The gene that helps understand why people keep drinking alcohol while others control their intake after a drink or two has been identified, researchers announced on Monday.

The gene, beta-Klotho, was found through an international study by UT Southwestern Medical Center researchers and scientists in Europe. The study looked at records of more than 105,000 light and heavy social drinkers.

Beta-Klotho decreases the amount of alcohol intake, researchers say. 

“The study identified a variation in the β-Klotho gene linked to the regulation of social alcohol consumption. The less frequent variant, seen in approximately 40 percent of the people in this study, is associated with a decreased desire to drink alcohol,” said Dr. David Mangelsdorf, Chair of Pharmacology at UT Southwestern and the study’s co-author.

Excessive alcohol consumption causes more than 3 million deaths annually worldwide, but previous studies on that issue mostly focused on addiction.

For they study, heavy drinking was considered as more than 21 drinks weekly for men and more than 14 drinks per week for women. Light drinking was defined as 14 drinks or less per week for males and seven drinks or less per week for females. A “drink” was equal to a small glass or wine, or a half pint of beer.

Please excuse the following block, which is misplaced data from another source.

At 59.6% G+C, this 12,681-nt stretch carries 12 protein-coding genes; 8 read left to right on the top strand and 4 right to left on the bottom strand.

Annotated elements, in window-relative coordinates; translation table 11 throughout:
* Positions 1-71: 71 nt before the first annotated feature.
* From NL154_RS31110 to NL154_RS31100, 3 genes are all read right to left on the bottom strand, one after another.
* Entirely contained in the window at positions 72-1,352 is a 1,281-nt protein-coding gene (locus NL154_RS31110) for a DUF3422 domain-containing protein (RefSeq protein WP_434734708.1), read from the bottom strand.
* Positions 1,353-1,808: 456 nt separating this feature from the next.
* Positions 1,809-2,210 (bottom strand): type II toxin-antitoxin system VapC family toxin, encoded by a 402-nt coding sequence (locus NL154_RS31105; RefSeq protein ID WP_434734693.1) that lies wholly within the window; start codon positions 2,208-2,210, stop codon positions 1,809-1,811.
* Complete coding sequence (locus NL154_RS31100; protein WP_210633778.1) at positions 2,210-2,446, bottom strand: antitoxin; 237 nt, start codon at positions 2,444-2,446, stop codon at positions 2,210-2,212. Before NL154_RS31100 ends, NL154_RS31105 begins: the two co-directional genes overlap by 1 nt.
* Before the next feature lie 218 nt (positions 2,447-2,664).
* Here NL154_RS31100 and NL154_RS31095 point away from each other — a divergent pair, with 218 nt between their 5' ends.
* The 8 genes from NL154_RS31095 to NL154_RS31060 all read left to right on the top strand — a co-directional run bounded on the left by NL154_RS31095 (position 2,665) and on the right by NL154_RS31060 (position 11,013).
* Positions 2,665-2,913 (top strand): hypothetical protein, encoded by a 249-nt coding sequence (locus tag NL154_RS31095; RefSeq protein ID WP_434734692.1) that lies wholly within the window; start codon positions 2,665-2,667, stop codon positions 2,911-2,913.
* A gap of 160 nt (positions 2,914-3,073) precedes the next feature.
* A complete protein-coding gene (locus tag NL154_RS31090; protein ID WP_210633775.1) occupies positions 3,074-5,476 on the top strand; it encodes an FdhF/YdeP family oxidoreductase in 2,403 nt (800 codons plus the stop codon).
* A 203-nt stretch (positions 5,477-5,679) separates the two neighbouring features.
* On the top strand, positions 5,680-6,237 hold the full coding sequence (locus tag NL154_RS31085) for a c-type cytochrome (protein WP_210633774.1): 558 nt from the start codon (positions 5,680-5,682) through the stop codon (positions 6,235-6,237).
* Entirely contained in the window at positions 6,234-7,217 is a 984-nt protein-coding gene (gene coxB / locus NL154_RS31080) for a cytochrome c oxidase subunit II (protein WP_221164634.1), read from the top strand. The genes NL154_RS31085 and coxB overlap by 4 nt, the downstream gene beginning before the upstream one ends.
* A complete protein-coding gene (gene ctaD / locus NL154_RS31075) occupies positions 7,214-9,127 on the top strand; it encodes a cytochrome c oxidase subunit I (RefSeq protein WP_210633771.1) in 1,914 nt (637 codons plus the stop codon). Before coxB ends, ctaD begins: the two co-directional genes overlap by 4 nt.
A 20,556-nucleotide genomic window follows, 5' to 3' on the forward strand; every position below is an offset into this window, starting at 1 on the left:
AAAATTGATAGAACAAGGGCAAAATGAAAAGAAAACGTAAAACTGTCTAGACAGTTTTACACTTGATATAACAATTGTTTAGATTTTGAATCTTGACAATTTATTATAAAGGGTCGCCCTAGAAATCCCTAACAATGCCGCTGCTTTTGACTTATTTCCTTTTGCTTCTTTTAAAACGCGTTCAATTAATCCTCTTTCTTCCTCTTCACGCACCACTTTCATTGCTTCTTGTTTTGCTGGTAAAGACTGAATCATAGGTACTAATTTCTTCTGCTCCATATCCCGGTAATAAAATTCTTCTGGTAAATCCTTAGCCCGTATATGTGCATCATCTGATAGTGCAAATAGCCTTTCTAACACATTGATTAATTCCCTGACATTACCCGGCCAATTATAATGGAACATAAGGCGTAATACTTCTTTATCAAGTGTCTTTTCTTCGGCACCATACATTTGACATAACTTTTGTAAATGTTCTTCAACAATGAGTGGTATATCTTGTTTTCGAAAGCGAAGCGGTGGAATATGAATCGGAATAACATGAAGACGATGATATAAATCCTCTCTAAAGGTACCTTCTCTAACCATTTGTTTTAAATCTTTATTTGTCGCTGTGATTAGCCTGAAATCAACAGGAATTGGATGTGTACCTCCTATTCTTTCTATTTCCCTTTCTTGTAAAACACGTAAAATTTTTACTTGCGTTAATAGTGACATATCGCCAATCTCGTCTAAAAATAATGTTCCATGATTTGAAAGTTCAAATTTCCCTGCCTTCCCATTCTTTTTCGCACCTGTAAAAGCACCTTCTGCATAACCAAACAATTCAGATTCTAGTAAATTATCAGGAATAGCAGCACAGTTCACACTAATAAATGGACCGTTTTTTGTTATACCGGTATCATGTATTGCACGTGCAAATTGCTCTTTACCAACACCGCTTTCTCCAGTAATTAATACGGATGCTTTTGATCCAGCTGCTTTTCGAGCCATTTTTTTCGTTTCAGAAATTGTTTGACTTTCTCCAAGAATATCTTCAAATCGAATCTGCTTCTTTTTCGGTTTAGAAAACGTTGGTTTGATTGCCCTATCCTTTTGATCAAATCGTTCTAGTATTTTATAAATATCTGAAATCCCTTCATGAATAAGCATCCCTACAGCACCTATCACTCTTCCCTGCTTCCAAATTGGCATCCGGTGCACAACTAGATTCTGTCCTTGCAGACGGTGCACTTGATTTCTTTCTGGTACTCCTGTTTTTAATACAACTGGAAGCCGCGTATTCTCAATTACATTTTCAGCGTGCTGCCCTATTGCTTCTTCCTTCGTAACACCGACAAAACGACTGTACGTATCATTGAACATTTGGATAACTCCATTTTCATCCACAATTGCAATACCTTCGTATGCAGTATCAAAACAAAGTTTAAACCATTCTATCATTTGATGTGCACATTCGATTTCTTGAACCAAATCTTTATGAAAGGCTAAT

Researchers believe they have found a link with the beta-Klotho gene, and that it works along with other genes called FGF21 and FGF19.  

“The gene in the current study seems to work via a feedback circuit that goes from the liver, which processes alcohol, to the brain, where β-Klotho and classic FGF21 receptors form a cellular machine, or receptor complex, which binds to the liver hormone FGF21 to signal the response to alcohol,” Mangelsdorf said.

Researchers conducted experiments in mice to learn more about the gene’s role in alcohol drinking behavior.

In the study, mice that were genetically unable to produce the beta-Klotho gene were given the choice of water and alcohol. Researchers found that the genetically altered mice chose alcohol even when they given the FGF21 gene, which suggests that the hormone’s ability to repress the preference for alcohol depends on whether beta-Klotho is present.

“The current study suggests that the FGF21-β-Klotho pathway regulates alcohol consumption in humans and seems to point to a mechanism that we might be able to influence in order to reduce alcohol intake,” said Mangelsdorf.

The study could lead to the development of drugs that can control alcohol consumption, even in people that suffer from alcoholism, researchers hope. Heavy alcohol consumption is linked to two heart disease risk factors, especially high blood pressure and obesity, according to the American Heart Association.

The study was published in the Proceedings of the National Academy of Sciences.